Thirty families will be forced to leave homes over winter after key ruling

Some Point Clear residents will have to move out of their homes between November and February amid f

Some Point Clear residents will have to move out of their homes between November and February amid flooding fears Picture: MIKE PAGE - Credit: Mike Page

The risk of homes flooding in one Essex village poses such a high risk to life that families must move out over winter, a planning inspector has said.

Tendring Council leader Neil Stock supports the planning inspector's findings Picture: NIGEL BROWN

Tendring Council leader Neil Stock supports the planning inspector's findings Picture: NIGEL BROWN - Credit: Archant

The stand-off between residents in Point Clear and Tendring District Council has lasted for years, with people living in the holiday chalets in the area year-round.

This latest enforcement started in 2017 when the council ordered some homeowners to leave their properties from November to February.

A total of 78 notices were sent, with some people successfully appealing after showing their homes were not at risk of flooding.

However, 30 notices will now be enforced after the planning inspector supported the council's decision to tell residents to leave during winter, claiming the chance of a loss of life was too great to risk.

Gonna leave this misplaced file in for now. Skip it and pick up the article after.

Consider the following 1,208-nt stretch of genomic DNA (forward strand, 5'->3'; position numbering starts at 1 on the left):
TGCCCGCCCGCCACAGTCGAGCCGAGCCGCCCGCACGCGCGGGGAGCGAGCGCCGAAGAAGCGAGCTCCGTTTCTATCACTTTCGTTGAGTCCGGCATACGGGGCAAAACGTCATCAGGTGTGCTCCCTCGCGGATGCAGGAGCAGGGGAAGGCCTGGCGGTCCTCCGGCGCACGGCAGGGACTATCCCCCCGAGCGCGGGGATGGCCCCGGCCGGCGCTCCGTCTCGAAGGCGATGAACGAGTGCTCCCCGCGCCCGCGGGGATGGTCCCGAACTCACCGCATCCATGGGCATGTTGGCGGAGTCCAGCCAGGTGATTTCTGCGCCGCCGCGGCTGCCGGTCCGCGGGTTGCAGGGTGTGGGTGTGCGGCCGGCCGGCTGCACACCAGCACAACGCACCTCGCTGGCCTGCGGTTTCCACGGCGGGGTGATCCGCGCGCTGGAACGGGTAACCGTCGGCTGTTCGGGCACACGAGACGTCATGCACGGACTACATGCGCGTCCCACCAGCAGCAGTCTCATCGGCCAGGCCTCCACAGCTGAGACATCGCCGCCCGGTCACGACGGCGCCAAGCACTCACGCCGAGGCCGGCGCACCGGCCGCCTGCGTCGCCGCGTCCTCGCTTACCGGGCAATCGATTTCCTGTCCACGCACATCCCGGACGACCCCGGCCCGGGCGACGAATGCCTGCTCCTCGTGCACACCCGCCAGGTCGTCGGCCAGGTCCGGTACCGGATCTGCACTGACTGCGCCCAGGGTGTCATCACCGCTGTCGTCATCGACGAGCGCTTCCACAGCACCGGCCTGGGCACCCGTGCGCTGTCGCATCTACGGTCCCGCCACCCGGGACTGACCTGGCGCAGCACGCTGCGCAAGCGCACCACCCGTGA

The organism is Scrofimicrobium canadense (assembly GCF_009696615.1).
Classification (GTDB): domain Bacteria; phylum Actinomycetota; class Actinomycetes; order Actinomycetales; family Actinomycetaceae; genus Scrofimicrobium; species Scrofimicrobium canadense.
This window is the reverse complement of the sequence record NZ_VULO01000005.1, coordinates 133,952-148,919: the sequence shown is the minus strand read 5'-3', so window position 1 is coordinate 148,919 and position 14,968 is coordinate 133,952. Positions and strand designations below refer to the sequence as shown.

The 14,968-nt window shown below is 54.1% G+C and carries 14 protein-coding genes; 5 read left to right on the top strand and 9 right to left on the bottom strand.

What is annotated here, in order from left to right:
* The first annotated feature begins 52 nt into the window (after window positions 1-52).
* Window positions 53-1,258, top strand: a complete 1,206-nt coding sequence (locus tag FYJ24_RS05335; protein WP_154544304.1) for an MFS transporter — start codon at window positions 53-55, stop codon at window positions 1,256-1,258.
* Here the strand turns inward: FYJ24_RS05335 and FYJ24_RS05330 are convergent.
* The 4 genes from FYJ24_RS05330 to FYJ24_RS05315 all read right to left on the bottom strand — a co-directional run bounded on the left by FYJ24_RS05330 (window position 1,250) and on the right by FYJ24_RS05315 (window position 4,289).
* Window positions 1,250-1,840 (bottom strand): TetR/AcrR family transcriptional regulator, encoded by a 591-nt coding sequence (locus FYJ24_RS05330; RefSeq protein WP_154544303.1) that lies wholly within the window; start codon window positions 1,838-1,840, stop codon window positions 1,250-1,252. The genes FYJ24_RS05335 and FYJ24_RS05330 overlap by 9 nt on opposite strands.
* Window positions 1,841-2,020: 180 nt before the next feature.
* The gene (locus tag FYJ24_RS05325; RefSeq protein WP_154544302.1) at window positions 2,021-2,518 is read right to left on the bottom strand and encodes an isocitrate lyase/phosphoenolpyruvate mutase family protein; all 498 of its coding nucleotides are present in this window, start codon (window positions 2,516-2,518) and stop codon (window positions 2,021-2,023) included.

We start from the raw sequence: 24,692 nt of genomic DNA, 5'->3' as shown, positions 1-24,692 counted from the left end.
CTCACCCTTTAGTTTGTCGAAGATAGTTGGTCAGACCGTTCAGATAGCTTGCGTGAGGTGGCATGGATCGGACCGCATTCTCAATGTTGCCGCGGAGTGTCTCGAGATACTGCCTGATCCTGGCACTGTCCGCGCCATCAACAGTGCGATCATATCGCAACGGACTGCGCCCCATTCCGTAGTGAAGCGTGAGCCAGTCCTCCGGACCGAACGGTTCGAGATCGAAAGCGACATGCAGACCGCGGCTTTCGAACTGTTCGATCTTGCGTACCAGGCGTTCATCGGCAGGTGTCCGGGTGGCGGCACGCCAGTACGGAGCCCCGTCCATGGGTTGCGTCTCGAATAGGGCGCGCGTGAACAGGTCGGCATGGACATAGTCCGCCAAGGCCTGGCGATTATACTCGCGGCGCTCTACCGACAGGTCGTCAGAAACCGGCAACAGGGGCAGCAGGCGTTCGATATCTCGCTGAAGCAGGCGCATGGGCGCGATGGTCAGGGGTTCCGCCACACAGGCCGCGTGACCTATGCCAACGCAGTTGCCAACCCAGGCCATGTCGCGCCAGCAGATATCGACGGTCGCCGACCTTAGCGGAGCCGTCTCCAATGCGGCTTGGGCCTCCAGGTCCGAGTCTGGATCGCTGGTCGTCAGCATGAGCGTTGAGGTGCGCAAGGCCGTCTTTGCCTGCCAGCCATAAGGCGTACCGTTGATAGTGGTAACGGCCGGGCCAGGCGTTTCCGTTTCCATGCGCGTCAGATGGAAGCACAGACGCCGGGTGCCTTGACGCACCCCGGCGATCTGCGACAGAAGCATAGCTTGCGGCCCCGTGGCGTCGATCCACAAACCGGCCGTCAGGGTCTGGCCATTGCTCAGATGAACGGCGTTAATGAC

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Tendring District Council leader, Neil Stock, said: "Doing nothing here was not an option; if there is a significant flood event it is our duty to minimise the risk as much as we can for residents and indeed our emergency services who may be called into action.

"There has been some criticism of the costs incurred by the council in defending these appeals; however, not only is the cost per case lower than a standard appeal, what price would people put on lives?

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Residents have 14 months to make arrangements for alternative accommodation over the winter period - meaning they will not have to stop living there permanently until the end of October 2021.

Some of the residents can stay for up to 10 days over Christmas and New Year and also during winter weekends.

Though the inspector recognised the importance of residents' personal circumstances, it was outweighed by the flood risk.

In their decision they say: "While this is by no means an ideal situation, the existing condition still reduces the overall probability of risk to life.

"A disclaimer of some description would not overcome my concerns about risks from flooding."

Mr Stock said he hopes the decision will provide clarity for the residents and says the council will support them in finding winter accommodation.

"As climate change predicts a rise in sea levels this is a problem which is not going away," he added.

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